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I read with interest the manuscript by Nayyar et al. on the upgradation of Gleason score in radical prostatectomy specimens in relation to the tissue obtained from preoperative needle core biopsies (NCB). According to this well-designed study, 177 patients undergoing radical prostatectomy from 2002 to 2008 had their final Gleason score upgraded from 5.51 ± 1.52 (range 2–9) to 6.2 ± 1.42 (range 2–9) after radical prostatectomy. The authors correctly concluded that this unreliability of preoperative assessment casts a doubt on our ability to offer surveillance protocols to patients with low Gleason scores on preoperative biopsy and may render clinical comparisons between various treatment modalities difficult.
In my view, however, this study also highlights the need to have dedicated uropathologists coordinating with urology teams to administer the best possible diagnostic care to the patients. It has been well established since a while now that a Gleason score of 2–4 should never be diagnosed on NCB with recent suggestions that even a Gleason score of 5 is becoming out of bounds for pathologists interpreting these specimens. These suggestions, which were first espoused by Epstein in 2000, became established in the 2005 consensus conference of the International Society of Urological Pathology (ISUP). The reasons for these conclusions include the following: poor reproducibility even among experts, upgradation of almost all cases after prostatectomy, inability to assess the edge of the lesion, and propagation of a misconception that the urologist may be dealing with an “indolent” tumor. In the year 2001, only 2.4% of all pathologists surveyed, were diagnosing Gleason score 2–4 on NCB. Accordingly, the proportion of biopsies reported as Gleason 2–4 also decreased from 2.7% to 0% after this conference.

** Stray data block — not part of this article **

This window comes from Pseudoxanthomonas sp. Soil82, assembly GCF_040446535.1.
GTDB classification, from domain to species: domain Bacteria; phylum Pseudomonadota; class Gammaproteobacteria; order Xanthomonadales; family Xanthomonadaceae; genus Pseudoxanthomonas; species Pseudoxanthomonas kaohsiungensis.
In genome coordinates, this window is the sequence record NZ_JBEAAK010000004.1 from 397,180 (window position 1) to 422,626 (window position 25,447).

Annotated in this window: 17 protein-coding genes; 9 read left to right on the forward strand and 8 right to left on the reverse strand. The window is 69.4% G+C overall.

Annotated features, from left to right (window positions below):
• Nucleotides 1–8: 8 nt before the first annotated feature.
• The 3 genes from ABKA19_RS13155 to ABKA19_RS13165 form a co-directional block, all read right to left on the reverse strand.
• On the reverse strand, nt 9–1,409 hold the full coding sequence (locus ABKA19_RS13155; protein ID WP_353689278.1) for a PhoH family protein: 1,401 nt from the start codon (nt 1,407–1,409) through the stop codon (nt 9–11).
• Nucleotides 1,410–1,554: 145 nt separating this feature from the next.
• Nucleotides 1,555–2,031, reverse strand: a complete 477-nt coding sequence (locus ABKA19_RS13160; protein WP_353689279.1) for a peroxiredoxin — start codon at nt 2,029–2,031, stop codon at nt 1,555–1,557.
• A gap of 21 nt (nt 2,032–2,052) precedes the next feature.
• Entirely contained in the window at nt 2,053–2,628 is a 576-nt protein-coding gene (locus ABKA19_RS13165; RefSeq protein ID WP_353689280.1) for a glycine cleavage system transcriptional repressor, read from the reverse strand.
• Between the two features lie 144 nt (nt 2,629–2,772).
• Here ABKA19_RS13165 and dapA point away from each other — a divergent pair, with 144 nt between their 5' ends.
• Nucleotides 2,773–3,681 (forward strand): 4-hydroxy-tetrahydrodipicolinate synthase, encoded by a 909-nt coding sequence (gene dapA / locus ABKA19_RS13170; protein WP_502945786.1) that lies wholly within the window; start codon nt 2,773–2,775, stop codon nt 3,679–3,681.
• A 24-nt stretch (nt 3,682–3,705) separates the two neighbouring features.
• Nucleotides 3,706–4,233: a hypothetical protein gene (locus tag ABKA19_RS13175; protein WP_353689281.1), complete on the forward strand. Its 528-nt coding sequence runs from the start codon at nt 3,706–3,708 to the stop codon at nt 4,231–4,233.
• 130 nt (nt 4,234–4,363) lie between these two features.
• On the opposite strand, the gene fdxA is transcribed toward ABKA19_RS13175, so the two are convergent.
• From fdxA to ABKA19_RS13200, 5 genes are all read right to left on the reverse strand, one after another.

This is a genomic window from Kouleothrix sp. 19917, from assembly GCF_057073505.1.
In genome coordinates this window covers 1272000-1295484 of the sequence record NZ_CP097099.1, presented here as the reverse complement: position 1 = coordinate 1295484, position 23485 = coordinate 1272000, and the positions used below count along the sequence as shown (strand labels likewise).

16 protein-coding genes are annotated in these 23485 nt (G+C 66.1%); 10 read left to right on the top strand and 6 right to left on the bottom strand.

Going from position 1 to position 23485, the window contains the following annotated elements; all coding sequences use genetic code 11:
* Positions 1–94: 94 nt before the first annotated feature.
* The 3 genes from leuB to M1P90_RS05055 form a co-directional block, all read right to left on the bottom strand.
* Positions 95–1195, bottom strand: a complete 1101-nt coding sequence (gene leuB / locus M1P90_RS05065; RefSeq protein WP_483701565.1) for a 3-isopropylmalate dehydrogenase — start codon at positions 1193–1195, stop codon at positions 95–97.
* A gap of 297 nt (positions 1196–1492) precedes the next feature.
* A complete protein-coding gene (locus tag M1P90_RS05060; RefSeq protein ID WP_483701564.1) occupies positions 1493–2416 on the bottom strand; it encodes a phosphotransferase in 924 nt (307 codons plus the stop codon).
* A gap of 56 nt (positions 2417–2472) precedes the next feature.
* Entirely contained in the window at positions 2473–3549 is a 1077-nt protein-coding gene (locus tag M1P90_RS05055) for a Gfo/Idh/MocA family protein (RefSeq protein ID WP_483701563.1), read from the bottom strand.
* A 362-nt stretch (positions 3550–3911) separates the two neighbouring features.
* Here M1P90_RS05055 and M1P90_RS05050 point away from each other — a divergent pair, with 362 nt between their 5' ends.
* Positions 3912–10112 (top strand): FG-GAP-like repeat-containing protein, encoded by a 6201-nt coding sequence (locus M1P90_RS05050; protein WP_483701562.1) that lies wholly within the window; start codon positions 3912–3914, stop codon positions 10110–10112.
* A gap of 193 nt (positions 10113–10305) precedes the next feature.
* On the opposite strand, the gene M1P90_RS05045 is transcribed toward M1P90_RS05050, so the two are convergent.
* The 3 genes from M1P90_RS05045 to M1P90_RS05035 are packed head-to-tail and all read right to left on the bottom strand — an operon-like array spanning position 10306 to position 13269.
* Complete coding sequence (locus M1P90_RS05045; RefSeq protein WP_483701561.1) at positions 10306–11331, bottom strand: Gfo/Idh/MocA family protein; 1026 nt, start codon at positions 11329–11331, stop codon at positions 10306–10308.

Well, apparently not.
This study is another case in point that we as urologists and urooncologists need the support of our pathology colleagues, who in turn owe it to our patients to stay abreast with the latest in uropathologic literature and update their diagnostic services in line with the ever-changing standard of care.